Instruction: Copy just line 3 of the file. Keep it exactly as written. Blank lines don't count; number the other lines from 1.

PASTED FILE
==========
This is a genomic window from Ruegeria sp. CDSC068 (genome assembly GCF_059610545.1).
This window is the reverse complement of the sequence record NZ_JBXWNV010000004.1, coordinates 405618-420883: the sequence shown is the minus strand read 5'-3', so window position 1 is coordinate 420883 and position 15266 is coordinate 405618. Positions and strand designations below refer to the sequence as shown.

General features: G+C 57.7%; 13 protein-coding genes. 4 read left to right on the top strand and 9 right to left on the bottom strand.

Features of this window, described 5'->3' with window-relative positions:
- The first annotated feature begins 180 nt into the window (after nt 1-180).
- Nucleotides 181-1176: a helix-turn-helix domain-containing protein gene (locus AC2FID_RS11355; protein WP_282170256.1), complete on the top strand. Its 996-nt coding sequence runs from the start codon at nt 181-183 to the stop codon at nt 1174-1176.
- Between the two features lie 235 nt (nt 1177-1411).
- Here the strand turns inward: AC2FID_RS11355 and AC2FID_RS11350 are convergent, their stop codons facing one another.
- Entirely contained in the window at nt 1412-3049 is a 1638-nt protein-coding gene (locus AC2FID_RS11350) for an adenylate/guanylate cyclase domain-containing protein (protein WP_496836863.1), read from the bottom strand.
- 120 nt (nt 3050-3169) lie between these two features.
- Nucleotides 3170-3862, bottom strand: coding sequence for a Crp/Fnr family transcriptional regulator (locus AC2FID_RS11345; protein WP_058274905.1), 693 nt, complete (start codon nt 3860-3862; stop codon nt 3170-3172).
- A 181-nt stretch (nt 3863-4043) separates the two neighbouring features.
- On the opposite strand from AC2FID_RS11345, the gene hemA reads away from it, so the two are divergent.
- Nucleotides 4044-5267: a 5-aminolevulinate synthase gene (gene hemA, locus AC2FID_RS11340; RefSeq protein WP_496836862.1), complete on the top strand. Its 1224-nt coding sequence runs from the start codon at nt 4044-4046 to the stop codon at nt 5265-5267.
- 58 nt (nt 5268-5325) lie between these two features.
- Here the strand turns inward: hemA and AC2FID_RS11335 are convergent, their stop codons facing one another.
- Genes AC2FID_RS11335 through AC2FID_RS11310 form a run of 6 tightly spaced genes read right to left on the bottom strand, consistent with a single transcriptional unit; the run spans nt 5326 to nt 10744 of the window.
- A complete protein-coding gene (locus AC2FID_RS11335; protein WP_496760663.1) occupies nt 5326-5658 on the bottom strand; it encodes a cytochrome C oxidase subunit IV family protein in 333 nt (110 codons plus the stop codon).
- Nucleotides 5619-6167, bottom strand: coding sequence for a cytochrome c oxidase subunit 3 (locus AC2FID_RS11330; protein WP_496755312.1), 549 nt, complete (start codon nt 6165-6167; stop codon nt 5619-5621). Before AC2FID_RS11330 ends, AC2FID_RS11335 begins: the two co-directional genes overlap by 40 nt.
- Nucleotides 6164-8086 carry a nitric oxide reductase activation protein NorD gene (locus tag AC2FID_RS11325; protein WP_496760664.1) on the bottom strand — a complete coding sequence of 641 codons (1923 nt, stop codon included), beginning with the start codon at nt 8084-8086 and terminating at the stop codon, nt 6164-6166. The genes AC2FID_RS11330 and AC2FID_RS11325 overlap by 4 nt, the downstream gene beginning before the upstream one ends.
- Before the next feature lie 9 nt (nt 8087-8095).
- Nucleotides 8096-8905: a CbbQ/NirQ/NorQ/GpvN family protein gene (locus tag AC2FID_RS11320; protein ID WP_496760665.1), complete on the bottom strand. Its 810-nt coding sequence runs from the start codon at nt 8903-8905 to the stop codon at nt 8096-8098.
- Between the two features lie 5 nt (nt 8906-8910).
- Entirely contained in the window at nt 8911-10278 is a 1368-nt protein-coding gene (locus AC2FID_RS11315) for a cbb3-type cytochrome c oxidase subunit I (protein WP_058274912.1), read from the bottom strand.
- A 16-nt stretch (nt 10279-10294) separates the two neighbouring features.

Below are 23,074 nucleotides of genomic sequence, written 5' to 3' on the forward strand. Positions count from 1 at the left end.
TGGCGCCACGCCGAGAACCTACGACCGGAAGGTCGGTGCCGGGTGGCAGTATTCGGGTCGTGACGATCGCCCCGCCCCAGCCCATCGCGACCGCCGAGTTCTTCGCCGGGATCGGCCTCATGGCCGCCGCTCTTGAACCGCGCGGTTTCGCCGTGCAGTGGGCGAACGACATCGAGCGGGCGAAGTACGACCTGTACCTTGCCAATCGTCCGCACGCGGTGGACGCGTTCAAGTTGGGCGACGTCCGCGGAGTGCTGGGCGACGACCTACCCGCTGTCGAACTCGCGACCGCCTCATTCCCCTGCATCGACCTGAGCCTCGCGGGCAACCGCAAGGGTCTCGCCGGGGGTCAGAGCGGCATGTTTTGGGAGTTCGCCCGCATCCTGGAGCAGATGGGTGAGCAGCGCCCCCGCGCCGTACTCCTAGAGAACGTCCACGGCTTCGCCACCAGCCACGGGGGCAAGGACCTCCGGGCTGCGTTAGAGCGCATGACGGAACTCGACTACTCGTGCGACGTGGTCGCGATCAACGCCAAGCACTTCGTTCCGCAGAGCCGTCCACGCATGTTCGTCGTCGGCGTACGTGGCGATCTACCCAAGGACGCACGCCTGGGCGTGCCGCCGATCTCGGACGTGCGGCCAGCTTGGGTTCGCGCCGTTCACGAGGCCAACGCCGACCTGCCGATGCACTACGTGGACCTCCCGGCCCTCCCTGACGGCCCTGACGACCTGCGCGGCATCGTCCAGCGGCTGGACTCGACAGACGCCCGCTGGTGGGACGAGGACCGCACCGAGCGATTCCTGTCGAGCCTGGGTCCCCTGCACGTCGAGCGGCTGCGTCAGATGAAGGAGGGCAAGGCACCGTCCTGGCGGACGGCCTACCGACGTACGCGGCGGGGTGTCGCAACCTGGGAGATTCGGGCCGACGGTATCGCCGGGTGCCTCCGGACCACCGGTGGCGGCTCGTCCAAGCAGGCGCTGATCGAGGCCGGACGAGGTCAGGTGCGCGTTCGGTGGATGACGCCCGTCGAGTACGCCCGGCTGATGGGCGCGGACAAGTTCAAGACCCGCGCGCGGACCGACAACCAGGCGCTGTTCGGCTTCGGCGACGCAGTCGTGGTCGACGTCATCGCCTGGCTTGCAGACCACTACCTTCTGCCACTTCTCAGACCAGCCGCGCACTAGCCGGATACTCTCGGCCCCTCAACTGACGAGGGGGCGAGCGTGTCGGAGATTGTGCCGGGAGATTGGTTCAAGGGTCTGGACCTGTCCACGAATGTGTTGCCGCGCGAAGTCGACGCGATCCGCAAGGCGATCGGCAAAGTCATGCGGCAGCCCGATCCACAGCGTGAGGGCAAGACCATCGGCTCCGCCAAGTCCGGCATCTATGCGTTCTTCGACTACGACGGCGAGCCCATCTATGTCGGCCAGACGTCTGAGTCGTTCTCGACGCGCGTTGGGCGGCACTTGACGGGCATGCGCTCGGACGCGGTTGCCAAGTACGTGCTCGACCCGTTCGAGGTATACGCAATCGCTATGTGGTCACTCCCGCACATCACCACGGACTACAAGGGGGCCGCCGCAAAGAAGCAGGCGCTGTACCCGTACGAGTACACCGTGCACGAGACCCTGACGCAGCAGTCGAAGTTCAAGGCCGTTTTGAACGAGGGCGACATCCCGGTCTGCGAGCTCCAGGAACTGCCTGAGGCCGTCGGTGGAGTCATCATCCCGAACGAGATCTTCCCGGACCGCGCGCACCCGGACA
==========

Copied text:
General features: G+C 57.7%; 13 protein-coding genes. 4 read left to right on the top strand and 9 right to left on the bottom strand.